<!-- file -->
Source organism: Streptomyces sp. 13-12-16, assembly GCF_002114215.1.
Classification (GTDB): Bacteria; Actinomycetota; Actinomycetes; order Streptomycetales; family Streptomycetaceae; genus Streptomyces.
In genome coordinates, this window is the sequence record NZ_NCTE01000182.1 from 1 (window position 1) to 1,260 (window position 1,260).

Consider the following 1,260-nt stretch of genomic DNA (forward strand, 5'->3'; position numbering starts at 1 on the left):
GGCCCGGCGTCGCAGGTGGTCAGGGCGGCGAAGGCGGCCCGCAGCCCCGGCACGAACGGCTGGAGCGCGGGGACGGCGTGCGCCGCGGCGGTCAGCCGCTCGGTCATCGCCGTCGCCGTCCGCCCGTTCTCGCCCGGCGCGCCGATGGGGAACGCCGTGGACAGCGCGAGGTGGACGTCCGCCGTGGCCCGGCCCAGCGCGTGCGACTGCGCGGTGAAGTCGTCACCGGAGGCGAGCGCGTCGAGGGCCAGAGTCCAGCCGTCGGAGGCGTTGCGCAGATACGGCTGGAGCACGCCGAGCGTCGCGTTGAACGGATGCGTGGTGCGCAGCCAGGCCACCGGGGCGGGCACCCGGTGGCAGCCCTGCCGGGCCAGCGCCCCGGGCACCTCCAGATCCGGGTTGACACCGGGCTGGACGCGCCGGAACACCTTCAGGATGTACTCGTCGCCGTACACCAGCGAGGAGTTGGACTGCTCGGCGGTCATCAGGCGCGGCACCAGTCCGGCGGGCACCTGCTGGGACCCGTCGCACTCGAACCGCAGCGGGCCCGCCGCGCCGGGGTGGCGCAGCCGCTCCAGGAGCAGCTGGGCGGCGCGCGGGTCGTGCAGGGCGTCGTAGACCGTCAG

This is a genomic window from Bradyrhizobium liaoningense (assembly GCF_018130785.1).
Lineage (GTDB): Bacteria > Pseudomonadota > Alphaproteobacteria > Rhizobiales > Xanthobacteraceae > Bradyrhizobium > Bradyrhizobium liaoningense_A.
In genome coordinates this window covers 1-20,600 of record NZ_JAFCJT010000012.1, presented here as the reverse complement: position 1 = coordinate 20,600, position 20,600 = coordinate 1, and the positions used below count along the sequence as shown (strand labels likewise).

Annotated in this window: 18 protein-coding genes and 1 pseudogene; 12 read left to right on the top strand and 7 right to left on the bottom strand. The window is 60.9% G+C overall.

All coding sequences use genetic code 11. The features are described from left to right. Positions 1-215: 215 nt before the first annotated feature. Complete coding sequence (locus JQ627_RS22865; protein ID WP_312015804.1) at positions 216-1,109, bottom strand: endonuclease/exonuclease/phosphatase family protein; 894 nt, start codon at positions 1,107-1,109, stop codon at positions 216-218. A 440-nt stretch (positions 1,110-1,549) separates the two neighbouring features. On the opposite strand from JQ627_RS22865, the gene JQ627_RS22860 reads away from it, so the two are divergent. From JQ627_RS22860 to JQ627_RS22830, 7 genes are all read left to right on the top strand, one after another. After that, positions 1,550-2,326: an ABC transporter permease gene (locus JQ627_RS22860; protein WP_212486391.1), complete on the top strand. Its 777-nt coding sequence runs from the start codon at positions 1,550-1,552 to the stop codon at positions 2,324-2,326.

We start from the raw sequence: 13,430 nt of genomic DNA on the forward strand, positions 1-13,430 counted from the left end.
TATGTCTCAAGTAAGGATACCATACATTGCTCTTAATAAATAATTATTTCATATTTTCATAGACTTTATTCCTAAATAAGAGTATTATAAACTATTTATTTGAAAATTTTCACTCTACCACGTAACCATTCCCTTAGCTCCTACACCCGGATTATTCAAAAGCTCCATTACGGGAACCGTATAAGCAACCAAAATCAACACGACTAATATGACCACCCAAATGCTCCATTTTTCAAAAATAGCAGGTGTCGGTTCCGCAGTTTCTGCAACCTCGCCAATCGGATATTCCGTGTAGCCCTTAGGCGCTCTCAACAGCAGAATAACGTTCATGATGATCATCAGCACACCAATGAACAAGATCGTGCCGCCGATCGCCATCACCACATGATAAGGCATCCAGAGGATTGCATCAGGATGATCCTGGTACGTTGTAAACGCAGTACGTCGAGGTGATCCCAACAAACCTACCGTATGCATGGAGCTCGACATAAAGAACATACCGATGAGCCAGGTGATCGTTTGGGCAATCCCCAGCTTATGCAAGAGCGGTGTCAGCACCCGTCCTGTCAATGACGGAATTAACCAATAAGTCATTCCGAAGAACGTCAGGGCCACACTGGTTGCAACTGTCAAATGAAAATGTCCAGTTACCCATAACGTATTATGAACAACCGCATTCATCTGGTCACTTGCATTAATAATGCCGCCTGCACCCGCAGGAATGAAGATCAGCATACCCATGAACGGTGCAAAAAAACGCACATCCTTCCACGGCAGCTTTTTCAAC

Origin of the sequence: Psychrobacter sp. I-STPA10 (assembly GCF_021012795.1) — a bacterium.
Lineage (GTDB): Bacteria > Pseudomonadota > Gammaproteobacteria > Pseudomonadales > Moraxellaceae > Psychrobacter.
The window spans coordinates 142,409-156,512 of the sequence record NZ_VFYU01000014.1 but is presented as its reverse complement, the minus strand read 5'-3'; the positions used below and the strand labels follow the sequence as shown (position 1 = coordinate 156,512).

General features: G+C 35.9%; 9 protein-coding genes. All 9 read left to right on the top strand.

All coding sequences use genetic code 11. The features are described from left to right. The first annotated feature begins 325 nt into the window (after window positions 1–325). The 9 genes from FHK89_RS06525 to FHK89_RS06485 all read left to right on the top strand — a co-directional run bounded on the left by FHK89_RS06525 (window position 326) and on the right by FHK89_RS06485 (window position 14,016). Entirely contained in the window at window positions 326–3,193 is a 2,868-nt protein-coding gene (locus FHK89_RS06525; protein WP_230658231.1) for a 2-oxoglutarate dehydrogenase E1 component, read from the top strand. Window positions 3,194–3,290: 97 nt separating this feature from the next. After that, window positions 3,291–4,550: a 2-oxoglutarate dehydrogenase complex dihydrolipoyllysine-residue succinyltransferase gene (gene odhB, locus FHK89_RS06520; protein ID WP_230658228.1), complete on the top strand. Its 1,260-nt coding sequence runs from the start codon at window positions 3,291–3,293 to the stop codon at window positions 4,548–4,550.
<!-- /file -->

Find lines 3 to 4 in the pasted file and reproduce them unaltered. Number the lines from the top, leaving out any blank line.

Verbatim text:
In genome coordinates, this window is the sequence record NZ_NCTE01000182.1 from 1 (window position 1) to 1,260 (window position 1,260).

Consider the following 1,260-nt stretch of genomic DNA (forward strand, 5'->3'; position numbering starts at 1 on the left):